A large pension fund has ploughed $80 million into the Asia-Pacific region’s first life settlements swap, in a deal organised by Credit Suisse’s Sydney-based fixed interest investment banking team.
The $15 billion New Zealand Superannuation Fund has made the investment, which has seen it purchase through Credit Suisse a long-duration swap intended to mimic the long-term ownership of a pool of underlying life insurance policies, which have been bought on the American life settlements market.
“How it works is that we pay synthetic premiums on the in-force policies and receive a benefit on each policy maturity,” an NZ Super spokesperson said.
“The anticipated IRR is commercially sensitive, however to make any investment we have to be convinced that it will contribute to our overall performance expectation of beating NZ T-Bills by 2.5 per cent or more over rolling 20-year periods.”
Unveiling the life settlements investment (but not the counterparty) in its 2008/09 annual report last month, the NZ Super Guardians offered a careful explanation to the Kiwi public.
“Life settlements are where an insured person transfers the payout benefit of their life insurance policy to a third party, in order to realise a significantly greater than usual surrender value for the policy than from the original insurer. The third party maintains the premiums and receives the payout when the insured person dies. The investment improves the diversification of the Fund as the returns from life settlements are uncorrelated with returns from financial markets. The Guardians do not own individual policies. Rather, the Fund’s exposure is a contract underpinned by a pool of policies.”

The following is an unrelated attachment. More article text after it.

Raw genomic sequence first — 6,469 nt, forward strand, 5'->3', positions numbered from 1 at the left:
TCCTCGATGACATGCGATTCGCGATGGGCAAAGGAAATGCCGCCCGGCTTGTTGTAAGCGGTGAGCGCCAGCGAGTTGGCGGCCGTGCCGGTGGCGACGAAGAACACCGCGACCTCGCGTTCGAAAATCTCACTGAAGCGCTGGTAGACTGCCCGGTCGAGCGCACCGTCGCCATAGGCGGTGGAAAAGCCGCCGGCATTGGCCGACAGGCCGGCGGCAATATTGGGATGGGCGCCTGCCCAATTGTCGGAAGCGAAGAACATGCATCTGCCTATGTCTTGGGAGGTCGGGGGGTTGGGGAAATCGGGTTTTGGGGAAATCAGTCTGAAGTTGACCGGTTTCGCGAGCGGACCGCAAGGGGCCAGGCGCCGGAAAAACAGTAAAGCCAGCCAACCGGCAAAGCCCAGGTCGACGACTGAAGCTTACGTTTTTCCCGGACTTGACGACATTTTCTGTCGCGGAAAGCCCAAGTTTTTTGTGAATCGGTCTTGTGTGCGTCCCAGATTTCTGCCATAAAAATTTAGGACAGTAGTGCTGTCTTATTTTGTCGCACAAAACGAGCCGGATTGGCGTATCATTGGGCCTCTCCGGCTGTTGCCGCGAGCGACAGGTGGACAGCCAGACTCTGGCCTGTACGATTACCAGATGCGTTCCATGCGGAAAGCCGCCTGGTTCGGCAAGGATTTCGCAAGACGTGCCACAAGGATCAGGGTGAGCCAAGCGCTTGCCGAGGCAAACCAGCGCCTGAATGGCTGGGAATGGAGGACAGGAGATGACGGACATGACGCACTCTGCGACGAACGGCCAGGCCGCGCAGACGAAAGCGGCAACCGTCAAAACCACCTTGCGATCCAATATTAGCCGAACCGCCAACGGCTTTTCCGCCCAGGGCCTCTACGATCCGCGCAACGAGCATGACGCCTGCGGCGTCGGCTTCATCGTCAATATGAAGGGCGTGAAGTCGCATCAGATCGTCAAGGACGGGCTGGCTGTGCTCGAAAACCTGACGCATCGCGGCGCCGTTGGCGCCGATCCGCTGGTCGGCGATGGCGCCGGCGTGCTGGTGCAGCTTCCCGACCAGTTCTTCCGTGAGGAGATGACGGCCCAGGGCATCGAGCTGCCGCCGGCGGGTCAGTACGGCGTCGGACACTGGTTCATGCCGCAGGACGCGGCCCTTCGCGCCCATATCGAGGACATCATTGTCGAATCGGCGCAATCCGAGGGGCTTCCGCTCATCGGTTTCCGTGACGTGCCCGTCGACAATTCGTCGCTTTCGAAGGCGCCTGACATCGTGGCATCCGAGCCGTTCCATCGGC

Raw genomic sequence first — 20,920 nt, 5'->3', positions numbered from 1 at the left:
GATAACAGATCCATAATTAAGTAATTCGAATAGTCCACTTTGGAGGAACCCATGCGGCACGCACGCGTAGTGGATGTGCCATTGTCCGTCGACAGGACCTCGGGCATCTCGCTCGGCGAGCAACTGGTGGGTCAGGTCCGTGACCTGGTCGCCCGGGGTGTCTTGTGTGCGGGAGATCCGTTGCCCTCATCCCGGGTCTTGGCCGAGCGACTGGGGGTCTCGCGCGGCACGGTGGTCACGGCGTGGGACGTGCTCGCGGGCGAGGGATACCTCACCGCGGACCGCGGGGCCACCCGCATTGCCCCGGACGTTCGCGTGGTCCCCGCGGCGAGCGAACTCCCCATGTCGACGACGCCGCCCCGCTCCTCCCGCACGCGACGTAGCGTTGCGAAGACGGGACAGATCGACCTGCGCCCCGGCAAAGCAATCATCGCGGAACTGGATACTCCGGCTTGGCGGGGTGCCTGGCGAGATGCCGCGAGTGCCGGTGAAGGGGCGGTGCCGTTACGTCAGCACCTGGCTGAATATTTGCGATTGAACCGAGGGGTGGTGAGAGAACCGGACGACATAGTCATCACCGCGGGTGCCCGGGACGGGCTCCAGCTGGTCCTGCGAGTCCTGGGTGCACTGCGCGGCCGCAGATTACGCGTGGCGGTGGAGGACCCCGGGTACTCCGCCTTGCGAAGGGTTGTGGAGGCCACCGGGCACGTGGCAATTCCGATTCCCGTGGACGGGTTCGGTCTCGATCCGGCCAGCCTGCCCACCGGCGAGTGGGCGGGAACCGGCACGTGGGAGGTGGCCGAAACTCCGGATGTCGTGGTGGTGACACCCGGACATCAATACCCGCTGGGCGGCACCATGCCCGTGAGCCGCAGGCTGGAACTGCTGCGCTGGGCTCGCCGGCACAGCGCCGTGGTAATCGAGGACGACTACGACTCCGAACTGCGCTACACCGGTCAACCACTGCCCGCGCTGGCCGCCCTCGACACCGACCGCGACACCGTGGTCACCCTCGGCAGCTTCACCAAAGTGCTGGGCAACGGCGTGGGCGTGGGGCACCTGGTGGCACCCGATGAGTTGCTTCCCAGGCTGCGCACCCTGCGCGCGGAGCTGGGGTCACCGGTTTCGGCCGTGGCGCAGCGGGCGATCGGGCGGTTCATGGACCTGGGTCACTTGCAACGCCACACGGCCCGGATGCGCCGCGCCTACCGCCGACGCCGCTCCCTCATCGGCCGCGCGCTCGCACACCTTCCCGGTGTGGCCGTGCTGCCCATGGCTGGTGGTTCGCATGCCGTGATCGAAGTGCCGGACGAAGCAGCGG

“It remains the case that the returns from the portfolio are directly linked to deaths. The portfolio consists entirely of policies belonging to insured people in the United States where life settlements regulation has been tightened due to ethical concerns relating to privacy, transparency of documentation and manipulation of the insured people. The Guardians are very conscious of these concerns and the investment sourcing process has a number of safeguards accordingly. These include ensuring that each insured person has their own advisor; that the insured’s spouse and all beneficiaries named in the policy sign the transfer document and that the investment manager has a ‘closing call’ with the insured to ensure they have understood the transaction before it is finalised.”
The NZ Super spokesperson said the life settlements investment had not attracted any attention from the country’s tabloid press as yet, unlike in Australia where investors such as the Victorian Funds Management Corporation have been castigated for buying into “death funds”.